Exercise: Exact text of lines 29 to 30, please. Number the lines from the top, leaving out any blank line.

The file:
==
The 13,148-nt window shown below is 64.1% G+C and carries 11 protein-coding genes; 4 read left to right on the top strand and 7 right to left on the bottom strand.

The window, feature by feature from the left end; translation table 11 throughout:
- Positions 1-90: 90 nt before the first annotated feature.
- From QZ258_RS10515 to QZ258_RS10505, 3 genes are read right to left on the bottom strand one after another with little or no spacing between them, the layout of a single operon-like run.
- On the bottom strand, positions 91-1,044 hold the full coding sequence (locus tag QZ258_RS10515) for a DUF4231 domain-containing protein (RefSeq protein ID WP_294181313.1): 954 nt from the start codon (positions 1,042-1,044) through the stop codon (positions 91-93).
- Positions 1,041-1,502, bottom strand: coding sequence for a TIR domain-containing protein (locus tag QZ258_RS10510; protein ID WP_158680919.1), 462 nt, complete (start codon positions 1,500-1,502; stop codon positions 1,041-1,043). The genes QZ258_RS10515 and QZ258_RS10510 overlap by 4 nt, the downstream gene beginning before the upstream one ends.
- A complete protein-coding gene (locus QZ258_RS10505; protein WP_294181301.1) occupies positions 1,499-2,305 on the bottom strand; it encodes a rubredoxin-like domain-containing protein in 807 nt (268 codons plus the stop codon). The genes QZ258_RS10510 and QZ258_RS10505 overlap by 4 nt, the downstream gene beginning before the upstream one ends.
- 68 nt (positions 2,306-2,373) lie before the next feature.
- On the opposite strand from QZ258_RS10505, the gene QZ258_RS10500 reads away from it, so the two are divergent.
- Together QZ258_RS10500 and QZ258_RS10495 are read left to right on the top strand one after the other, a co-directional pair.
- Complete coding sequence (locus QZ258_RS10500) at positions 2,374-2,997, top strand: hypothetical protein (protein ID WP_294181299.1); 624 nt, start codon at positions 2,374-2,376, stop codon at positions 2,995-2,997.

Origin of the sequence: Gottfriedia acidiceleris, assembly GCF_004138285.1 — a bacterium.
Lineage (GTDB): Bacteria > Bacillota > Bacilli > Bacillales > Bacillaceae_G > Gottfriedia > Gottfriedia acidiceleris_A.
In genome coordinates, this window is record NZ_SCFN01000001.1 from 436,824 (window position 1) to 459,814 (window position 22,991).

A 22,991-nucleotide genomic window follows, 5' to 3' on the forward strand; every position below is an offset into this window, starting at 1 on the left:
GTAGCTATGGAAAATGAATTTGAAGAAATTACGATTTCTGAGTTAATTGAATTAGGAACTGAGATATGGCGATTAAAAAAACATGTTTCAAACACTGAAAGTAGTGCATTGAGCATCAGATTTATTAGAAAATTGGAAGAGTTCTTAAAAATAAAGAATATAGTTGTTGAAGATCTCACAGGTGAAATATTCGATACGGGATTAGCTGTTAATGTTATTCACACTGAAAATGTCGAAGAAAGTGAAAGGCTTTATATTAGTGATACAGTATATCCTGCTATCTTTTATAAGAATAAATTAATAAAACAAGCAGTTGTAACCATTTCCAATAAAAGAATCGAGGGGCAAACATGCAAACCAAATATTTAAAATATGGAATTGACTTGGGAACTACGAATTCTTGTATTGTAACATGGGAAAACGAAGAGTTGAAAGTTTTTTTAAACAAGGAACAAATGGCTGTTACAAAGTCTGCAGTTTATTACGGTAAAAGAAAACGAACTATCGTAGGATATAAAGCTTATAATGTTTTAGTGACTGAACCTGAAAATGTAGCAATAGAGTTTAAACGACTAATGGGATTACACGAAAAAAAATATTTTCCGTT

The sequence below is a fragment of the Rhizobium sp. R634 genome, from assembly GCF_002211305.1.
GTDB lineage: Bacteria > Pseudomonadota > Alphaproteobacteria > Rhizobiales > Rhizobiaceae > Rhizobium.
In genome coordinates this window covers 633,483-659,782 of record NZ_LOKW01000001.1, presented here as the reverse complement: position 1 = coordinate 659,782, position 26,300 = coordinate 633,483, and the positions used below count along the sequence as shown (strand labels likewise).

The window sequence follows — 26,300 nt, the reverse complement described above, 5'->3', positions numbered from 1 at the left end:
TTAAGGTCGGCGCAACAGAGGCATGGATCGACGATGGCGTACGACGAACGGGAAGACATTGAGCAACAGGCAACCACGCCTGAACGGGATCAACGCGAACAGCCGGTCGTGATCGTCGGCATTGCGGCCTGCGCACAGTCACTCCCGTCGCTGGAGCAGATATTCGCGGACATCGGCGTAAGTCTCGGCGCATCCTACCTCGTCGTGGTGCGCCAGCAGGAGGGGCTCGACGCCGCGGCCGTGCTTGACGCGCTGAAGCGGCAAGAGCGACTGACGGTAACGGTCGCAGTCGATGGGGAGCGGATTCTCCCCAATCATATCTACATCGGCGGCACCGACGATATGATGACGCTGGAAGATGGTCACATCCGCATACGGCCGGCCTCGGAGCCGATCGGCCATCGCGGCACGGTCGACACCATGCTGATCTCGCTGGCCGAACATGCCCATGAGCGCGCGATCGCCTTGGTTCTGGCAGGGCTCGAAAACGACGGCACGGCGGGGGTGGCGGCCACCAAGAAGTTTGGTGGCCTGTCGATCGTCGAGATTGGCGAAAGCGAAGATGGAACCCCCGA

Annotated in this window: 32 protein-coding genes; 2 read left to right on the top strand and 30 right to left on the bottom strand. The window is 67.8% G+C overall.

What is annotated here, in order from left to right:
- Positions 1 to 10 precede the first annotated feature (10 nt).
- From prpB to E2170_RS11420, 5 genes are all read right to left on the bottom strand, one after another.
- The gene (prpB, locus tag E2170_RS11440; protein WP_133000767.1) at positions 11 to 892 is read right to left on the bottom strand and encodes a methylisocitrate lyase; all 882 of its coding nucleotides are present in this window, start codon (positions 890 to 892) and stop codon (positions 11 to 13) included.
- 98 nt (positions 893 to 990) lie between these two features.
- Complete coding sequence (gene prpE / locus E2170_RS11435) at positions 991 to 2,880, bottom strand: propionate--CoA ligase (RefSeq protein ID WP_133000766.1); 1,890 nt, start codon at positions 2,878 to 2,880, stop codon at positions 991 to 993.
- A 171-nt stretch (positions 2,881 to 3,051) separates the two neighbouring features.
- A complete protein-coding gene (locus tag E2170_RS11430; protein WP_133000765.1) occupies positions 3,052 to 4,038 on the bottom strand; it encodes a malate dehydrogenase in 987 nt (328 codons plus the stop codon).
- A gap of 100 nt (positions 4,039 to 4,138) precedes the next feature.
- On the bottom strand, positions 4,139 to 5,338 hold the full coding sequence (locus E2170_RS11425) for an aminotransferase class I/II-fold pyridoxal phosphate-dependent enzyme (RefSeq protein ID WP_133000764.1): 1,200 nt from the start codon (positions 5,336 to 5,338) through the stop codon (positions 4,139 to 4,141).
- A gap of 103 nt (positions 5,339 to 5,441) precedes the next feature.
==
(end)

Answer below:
- A 171-nt stretch (positions 2,881 to 3,051) separates the two neighbouring features.
- A complete protein-coding gene (locus tag E2170_RS11430; protein WP_133000765.1) occupies positions 3,052 to 4,038 on the bottom strand; it encodes a malate dehydrogenase in 987 nt (328 codons plus the stop codon).